This article highlights one of the stories in Soldiers’ Journey, a multi-venue exhibition exploring Hampshire’s unique contribution to the First World War, and offers ideas how to celebrate these in your school.
Soldiers’ Journey at the Red House Museum, Christchurch, tells the First World War stories specifically linked to the New Forest and its coastline. Schools visiting Soldiers’ Journey have enjoyed the opportunity to get hands on with real and replica artefacts and documents related to the First World War, and a range of explorative activities in this interactive and family friendly exhibition. The museum was also fortunate to receive Heritage Lottery Funding earlier in the year to work with performance arts students at Highcliffe Secondary School. The project involved a group of 10 students creating their own costumed concert performance inspired by an original troupe based at Barton-on-Sea Convalescent Hospital during the war. This troupe was known as the Whiz Bangs, but who were they?
The Whiz Bangs
The Whiz-Bangs were a group of soldiers, recuperating at Barton-on-Sea Convalescent Home, who formed a costumed concert party. They entertained the troops and locals and raised money for good causes. They gave over 100 performances during the war and were clearly much loved.
Named after a kind of explosive, they sang, danced, played music, read poetry and performed comedy acts. They specialised in music hall songs, musical comedy, patriotic songs and American rag-time. Some of the group’s founders were music hall artistes, but the group members changed as soldiers recovered and were discharged back into the Army.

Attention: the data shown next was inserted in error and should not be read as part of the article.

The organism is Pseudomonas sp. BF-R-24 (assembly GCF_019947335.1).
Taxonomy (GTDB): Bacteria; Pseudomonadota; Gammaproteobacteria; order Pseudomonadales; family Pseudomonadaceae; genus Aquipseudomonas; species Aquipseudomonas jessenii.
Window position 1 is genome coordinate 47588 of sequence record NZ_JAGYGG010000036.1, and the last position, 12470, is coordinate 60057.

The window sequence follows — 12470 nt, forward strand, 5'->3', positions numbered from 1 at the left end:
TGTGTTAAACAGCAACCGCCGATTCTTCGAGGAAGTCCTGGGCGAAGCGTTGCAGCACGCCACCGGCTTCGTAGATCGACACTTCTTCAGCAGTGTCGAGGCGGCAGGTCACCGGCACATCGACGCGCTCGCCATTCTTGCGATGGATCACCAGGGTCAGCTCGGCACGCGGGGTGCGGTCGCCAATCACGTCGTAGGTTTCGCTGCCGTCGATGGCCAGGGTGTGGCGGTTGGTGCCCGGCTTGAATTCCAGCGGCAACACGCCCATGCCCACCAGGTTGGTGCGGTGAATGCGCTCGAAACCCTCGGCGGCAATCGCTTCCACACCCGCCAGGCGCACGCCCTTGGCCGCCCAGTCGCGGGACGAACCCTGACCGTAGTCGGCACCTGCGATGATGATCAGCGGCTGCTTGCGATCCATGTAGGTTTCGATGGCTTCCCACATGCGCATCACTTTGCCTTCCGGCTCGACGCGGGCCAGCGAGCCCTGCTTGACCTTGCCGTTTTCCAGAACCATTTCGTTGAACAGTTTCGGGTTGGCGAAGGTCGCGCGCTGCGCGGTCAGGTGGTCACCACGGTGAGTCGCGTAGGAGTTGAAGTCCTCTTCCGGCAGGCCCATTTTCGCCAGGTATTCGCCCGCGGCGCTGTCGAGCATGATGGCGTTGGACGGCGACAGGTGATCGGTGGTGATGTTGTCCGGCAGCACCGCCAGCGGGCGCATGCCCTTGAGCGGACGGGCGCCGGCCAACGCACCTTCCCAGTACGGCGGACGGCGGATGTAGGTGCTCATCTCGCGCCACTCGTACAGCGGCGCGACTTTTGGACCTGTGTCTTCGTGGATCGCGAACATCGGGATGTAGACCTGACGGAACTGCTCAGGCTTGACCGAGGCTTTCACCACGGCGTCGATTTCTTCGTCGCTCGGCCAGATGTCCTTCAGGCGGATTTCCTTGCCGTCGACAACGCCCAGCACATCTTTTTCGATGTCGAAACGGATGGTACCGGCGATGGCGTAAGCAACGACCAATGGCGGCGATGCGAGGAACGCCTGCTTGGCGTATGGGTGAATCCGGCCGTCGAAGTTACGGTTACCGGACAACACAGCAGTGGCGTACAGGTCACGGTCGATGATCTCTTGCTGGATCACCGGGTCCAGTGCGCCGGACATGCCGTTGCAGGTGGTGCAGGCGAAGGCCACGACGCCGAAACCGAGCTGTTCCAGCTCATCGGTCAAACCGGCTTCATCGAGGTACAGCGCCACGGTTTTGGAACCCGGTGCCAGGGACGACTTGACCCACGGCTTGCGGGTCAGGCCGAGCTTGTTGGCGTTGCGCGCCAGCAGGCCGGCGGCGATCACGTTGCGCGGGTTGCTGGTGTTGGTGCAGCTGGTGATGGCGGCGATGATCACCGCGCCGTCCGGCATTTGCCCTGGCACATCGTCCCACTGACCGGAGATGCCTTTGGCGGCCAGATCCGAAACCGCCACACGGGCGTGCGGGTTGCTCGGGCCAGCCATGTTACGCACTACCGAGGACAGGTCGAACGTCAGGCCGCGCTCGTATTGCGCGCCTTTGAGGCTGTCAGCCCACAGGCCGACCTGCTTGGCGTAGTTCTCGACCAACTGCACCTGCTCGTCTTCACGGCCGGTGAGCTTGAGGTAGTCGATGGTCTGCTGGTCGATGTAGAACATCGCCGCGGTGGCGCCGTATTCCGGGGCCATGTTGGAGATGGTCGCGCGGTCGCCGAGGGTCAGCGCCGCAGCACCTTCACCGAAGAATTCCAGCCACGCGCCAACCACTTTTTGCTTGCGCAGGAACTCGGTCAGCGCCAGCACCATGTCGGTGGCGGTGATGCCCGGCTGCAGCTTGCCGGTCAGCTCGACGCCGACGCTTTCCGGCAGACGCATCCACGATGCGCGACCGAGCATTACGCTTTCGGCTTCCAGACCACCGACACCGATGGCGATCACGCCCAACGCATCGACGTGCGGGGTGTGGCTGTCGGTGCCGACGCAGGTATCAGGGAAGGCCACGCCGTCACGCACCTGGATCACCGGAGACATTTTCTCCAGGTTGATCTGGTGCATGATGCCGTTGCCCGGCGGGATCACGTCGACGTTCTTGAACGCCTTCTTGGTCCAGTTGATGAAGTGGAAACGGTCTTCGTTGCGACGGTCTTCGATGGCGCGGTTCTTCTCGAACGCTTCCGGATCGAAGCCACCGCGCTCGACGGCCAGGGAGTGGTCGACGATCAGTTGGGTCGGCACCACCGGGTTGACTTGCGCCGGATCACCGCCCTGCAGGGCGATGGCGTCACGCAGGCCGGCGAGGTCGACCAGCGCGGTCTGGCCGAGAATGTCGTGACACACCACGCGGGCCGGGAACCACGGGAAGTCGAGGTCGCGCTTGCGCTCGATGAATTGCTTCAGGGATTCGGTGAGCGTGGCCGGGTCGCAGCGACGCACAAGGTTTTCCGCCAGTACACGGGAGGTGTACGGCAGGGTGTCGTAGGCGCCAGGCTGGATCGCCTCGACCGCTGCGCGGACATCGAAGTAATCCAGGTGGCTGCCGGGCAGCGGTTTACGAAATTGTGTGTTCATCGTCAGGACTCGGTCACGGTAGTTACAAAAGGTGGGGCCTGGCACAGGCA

They performed in local venues including the YMCA huts in Barton and Christchurch, the Milton Hall, Christchurch Town Hall and other YMCAs around the New Forest. They were also part of civilian life, supporting New Milton church choir and appearing at village fetes, local schools and with the scouts.
A Surviving Whiz Bang Programme
Costumed concerts were an affordable and enjoyable form of entertainment during the First World War. In the hospitals, servicemen who could demonstrate any kind of talent was invited to take part in the programme, from poetry recitals to musical performances, comic clowning and skits, to humorous songs. The aim of these shows were to aid convalescence and boost moral. Laughter was regarded as a very necessary medicine.
On November 11th, Breamore Primary School visited the museum and had the rare opportunity to work alongside a professional clown and street performer to develop their own physical comedy. The end results were very funny and sat comfortably alongside our remembrance activities on the day, as we remembered the servicemen who kept local people and each other smiling during a time of fear and loss.
Why not have a go at creating your own show?
Children could perform something individually, in pairs or in groups. Their performance could be anything, and not necessarily of the period. Think ‘Britain has Talent’ without the judges!
Some more ideas:
- Dress the hall or classroom in bunting and create a curtained stage for the performance
- Choose a raconteur to warm up the audience and introduce each act
- Dress performers up in simple Pierotte costumes using black pom poms stuck onto white protective suits from DIY shops or simply white t-shirts
- Create a programme to hand out in the style of the original programmes (see above)
- If performing for families, why not ask everyone to dress up in clothes of the period (waistcoats for the men and long skirts and blouses for women)
For more information about visiting the exhibition or to request a free copy of the Whiz Bang 2014 DVD